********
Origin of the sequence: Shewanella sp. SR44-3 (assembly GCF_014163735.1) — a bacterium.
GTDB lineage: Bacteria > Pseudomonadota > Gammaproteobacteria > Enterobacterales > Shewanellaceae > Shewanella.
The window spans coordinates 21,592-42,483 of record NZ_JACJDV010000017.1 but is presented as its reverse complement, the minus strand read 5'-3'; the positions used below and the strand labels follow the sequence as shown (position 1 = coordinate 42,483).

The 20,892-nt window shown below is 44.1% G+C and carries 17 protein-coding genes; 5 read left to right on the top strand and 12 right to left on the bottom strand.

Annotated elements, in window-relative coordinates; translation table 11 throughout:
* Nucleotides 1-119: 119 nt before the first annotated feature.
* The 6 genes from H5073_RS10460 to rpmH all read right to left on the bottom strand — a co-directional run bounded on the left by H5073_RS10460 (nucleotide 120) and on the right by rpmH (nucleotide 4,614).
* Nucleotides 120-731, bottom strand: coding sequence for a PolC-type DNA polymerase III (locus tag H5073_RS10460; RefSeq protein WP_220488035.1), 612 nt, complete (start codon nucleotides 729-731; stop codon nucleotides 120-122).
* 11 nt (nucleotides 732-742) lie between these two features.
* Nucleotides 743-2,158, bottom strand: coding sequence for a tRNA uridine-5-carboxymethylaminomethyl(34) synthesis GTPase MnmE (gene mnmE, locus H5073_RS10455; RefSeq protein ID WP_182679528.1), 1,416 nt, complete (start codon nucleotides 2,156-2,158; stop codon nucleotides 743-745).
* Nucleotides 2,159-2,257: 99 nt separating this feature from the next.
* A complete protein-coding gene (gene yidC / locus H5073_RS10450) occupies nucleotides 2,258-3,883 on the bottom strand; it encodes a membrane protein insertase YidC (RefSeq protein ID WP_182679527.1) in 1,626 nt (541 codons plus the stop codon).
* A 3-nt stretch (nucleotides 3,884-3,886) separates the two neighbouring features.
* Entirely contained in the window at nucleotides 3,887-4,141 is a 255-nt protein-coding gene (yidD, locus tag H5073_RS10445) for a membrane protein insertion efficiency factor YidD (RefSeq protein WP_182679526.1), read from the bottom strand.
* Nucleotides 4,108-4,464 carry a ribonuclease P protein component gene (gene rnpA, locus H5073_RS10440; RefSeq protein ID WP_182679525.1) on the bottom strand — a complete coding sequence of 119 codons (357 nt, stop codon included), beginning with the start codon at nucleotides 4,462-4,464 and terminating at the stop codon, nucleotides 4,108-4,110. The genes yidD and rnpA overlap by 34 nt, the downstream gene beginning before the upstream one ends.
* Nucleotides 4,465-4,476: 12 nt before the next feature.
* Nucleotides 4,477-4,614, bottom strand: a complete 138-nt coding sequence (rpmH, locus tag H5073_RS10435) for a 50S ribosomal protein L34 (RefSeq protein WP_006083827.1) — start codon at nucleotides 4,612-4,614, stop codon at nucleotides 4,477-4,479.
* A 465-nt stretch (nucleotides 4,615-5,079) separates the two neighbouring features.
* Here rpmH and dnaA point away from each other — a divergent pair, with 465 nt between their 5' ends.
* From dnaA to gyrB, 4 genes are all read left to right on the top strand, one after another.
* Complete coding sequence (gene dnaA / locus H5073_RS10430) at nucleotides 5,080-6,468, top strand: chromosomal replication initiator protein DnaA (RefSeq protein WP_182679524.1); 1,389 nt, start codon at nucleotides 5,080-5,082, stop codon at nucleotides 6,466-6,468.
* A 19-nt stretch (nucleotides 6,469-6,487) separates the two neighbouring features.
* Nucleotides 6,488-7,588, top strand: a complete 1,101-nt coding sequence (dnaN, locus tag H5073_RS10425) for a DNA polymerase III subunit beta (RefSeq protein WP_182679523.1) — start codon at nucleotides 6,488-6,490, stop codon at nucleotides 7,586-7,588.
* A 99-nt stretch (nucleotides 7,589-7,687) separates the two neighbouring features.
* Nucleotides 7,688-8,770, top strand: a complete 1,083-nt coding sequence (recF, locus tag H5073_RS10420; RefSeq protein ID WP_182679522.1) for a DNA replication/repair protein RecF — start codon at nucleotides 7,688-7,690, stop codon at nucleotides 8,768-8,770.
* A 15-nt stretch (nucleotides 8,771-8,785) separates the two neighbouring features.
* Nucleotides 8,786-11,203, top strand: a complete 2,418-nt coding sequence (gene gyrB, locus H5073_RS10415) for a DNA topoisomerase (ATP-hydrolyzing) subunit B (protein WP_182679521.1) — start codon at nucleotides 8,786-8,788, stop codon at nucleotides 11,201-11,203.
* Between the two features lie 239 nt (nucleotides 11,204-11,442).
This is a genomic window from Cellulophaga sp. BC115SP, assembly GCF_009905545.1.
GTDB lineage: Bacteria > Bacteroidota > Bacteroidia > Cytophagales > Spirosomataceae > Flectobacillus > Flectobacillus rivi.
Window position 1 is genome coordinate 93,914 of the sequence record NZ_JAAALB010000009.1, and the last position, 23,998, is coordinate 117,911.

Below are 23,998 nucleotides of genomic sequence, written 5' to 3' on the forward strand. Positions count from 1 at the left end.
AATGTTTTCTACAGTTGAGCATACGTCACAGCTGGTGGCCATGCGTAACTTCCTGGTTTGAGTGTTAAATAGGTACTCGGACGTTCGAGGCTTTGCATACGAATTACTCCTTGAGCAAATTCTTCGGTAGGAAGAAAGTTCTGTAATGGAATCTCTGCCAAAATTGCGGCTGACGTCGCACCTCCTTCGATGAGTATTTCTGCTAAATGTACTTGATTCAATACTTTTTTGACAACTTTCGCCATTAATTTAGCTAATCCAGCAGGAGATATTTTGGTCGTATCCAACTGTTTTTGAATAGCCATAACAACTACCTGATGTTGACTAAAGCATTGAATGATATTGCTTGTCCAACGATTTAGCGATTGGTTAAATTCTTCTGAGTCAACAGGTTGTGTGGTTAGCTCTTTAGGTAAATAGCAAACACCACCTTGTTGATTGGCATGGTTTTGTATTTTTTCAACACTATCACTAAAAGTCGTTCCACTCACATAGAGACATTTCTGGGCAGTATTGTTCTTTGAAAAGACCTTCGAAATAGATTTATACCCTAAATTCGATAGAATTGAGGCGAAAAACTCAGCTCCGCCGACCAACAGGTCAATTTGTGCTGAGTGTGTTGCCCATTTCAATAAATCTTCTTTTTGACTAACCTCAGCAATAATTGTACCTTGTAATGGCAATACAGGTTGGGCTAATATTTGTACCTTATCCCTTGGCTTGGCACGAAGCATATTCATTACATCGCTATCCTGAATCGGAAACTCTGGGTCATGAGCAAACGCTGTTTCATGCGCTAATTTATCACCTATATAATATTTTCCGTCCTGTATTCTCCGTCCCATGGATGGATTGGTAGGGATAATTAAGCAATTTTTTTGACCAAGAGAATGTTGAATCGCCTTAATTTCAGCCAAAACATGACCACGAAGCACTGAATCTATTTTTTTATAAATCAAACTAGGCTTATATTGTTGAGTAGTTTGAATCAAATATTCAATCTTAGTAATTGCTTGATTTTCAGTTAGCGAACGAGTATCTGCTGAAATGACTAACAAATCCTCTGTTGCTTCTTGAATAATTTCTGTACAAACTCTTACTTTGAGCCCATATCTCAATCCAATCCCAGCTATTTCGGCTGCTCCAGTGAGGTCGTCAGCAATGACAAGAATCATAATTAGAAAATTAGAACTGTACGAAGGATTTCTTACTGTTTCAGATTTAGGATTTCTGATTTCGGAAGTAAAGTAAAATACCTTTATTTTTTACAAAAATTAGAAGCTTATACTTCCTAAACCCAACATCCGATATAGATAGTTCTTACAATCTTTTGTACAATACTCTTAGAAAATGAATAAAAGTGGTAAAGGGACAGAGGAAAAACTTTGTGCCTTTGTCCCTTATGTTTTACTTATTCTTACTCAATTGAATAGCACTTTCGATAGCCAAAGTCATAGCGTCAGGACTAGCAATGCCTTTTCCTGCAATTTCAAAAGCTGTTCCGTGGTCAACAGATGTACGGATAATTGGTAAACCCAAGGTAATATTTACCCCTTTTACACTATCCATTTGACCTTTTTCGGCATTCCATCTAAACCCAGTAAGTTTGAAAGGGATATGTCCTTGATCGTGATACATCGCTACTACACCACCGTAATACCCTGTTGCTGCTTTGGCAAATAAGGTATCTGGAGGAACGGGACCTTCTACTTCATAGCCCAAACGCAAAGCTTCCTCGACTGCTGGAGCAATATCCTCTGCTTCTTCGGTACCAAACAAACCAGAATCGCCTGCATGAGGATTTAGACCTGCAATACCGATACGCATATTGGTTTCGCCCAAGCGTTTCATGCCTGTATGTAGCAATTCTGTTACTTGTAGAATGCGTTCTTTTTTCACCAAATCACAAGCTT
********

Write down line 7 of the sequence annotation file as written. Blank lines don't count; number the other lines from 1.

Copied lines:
* The 6 genes from H5073_RS10460 to rpmH all read right to left on the bottom strand — a co-directional run bounded on the left by H5073_RS10460 (nucleotide 120) and on the right by rpmH (nucleotide 4,614).